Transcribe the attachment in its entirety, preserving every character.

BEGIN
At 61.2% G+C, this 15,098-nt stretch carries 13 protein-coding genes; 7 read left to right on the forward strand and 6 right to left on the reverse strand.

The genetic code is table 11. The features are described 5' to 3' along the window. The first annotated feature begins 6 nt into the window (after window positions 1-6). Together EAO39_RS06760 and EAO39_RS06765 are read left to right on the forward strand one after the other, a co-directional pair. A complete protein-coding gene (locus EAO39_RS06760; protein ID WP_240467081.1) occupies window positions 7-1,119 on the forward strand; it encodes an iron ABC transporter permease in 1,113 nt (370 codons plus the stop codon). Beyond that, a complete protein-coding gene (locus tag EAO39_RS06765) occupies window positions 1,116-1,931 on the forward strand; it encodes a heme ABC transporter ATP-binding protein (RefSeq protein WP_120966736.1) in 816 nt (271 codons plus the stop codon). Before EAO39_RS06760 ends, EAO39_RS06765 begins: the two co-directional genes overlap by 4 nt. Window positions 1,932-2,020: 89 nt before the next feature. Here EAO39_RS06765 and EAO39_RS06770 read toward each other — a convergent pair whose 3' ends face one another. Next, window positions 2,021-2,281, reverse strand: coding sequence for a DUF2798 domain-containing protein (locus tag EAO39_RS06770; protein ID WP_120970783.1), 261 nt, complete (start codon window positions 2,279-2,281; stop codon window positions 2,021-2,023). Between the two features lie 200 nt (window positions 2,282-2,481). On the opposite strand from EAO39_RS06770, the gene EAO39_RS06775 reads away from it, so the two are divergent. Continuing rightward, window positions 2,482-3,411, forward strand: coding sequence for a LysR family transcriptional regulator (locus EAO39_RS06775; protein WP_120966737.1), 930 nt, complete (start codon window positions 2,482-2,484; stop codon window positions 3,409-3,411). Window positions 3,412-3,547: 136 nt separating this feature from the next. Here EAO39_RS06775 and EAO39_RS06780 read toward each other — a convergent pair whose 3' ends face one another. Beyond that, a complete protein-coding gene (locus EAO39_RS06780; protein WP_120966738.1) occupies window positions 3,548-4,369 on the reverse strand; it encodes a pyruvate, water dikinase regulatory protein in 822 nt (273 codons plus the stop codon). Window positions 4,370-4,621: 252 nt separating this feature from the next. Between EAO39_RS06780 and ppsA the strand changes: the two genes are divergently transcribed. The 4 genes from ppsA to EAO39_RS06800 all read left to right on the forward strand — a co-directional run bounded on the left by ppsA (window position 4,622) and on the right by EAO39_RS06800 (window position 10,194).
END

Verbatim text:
At 61.2% G+C, this 15,098-nt stretch carries 13 protein-coding genes; 7 read left to right on the forward strand and 6 right to left on the reverse strand.

The genetic code is table 11. The features are described 5' to 3' along the window. The first annotated feature begins 6 nt into the window (after window positions 1-6). Together EAO39_RS06760 and EAO39_RS06765 are read left to right on the forward strand one after the other, a co-directional pair. A complete protein-coding gene (locus EAO39_RS06760; protein ID WP_240467081.1) occupies window positions 7-1,119 on the forward strand; it encodes an iron ABC transporter permease in 1,113 nt (370 codons plus the stop codon). Beyond that, a complete protein-coding gene (locus tag EAO39_RS06765) occupies window positions 1,116-1,931 on the forward strand; it encodes a heme ABC transporter ATP-binding protein (RefSeq protein WP_120966736.1) in 816 nt (271 codons plus the stop codon). Before EAO39_RS06760 ends, EAO39_RS06765 begins: the two co-directional genes overlap by 4 nt. Window positions 1,932-2,020: 89 nt before the next feature. Here EAO39_RS06765 and EAO39_RS06770 read toward each other — a convergent pair whose 3' ends face one another. Next, window positions 2,021-2,281, reverse strand: coding sequence for a DUF2798 domain-containing protein (locus tag EAO39_RS06770; protein ID WP_120970783.1), 261 nt, complete (start codon window positions 2,279-2,281; stop codon window positions 2,021-2,023). Between the two features lie 200 nt (window positions 2,282-2,481). On the opposite strand from EAO39_RS06770, the gene EAO39_RS06775 reads away from it, so the two are divergent. Continuing rightward, window positions 2,482-3,411, forward strand: coding sequence for a LysR family transcriptional regulator (locus EAO39_RS06775; protein WP_120966737.1), 930 nt, complete (start codon window positions 2,482-2,484; stop codon window positions 3,409-3,411). Window positions 3,412-3,547: 136 nt separating this feature from the next. Here EAO39_RS06775 and EAO39_RS06780 read toward each other — a convergent pair whose 3' ends face one another. Beyond that, a complete protein-coding gene (locus EAO39_RS06780; protein WP_120966738.1) occupies window positions 3,548-4,369 on the reverse strand; it encodes a pyruvate, water dikinase regulatory protein in 822 nt (273 codons plus the stop codon). Window positions 4,370-4,621: 252 nt separating this feature from the next. Between EAO39_RS06780 and ppsA the strand changes: the two genes are divergently transcribed. The 4 genes from ppsA to EAO39_RS06800 all read left to right on the forward strand — a co-directional run bounded on the left by ppsA (window position 4,622) and on the right by EAO39_RS06800 (window position 10,194).